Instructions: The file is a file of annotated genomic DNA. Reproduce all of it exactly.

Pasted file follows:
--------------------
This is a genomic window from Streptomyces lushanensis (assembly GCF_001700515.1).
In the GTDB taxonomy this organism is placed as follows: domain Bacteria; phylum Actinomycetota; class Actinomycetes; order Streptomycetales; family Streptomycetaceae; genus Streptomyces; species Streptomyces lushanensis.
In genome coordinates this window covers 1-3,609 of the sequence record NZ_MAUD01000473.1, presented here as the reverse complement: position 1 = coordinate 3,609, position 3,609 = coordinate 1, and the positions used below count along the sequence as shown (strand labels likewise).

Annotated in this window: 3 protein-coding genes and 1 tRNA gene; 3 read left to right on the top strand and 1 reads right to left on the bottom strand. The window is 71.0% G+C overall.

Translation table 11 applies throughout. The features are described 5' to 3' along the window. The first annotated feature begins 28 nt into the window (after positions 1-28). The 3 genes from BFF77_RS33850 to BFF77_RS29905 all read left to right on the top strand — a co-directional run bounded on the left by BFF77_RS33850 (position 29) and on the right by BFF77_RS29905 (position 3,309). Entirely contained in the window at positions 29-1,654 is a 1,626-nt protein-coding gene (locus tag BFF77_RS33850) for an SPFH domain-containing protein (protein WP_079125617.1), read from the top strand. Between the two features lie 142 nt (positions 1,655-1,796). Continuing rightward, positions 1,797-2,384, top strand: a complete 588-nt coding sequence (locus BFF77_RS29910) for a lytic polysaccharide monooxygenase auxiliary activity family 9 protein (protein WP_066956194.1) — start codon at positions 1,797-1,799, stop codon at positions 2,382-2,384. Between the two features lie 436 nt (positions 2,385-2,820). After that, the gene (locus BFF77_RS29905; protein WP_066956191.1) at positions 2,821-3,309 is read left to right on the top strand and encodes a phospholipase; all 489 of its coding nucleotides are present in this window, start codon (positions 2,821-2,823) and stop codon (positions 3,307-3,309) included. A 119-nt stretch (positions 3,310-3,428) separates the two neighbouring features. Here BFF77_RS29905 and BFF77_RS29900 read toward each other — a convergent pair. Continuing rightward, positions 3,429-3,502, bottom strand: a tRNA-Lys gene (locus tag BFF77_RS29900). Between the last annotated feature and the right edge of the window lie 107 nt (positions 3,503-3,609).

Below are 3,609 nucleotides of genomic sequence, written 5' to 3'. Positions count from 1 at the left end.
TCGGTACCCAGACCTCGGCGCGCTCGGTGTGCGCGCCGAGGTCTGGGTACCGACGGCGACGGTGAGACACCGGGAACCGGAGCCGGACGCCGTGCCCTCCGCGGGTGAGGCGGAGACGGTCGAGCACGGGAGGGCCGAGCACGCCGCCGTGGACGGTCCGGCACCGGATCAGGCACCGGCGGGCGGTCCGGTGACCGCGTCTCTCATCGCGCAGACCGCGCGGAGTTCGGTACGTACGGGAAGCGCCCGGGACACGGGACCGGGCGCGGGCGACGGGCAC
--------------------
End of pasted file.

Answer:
This is a genomic window from Streptomyces lushanensis (assembly GCF_001700515.1).
In the GTDB taxonomy this organism is placed as follows: domain Bacteria; phylum Actinomycetota; class Actinomycetes; order Streptomycetales; family Streptomycetaceae; genus Streptomyces; species Streptomyces lushanensis.
In genome coordinates this window covers 1-3,609 of the sequence record NZ_MAUD01000473.1, presented here as the reverse complement: position 1 = coordinate 3,609, position 3,609 = coordinate 1, and the positions used below count along the sequence as shown (strand labels likewise).

Annotated in this window: 3 protein-coding genes and 1 tRNA gene; 3 read left to right on the top strand and 1 reads right to left on the bottom strand. The window is 71.0% G+C overall.

Translation table 11 applies throughout. The features are described 5' to 3' along the window. The first annotated feature begins 28 nt into the window (after positions 1-28). The 3 genes from BFF77_RS33850 to BFF77_RS29905 all read left to right on the top strand — a co-directional run bounded on the left by BFF77_RS33850 (position 29) and on the right by BFF77_RS29905 (position 3,309). Entirely contained in the window at positions 29-1,654 is a 1,626-nt protein-coding gene (locus tag BFF77_RS33850) for an SPFH domain-containing protein (protein WP_079125617.1), read from the top strand. Between the two features lie 142 nt (positions 1,655-1,796). Continuing rightward, positions 1,797-2,384, top strand: a complete 588-nt coding sequence (locus BFF77_RS29910) for a lytic polysaccharide monooxygenase auxiliary activity family 9 protein (protein WP_066956194.1) — start codon at positions 1,797-1,799, stop codon at positions 2,382-2,384. Between the two features lie 436 nt (positions 2,385-2,820). After that, the gene (locus BFF77_RS29905; protein WP_066956191.1) at positions 2,821-3,309 is read left to right on the top strand and encodes a phospholipase; all 489 of its coding nucleotides are present in this window, start codon (positions 2,821-2,823) and stop codon (positions 3,307-3,309) included. A 119-nt stretch (positions 3,310-3,428) separates the two neighbouring features. Here BFF77_RS29905 and BFF77_RS29900 read toward each other — a convergent pair. Continuing rightward, positions 3,429-3,502, bottom strand: a tRNA-Lys gene (locus tag BFF77_RS29900). Between the last annotated feature and the right edge of the window lie 107 nt (positions 3,503-3,609).

Below are 3,609 nucleotides of genomic sequence, written 5' to 3'. Positions count from 1 at the left end.
TCGGTACCCAGACCTCGGCGCGCTCGGTGTGCGCGCCGAGGTCTGGGTACCGACGGCGACGGTGAGACACCGGGAACCGGAGCCGGACGCCGTGCCCTCCGCGGGTGAGGCGGAGACGGTCGAGCACGGGAGGGCCGAGCACGCCGCCGTGGACGGTCCGGCACCGGATCAGGCACCGGCGGGCGGTCCGGTGACCGCGTCTCTCATCGCGCAGACCGCGCGGAGTTCGGTACGTACGGGAAGCGCCCGGGACACGGGACCGGGCGCGGGCGACGGGCAC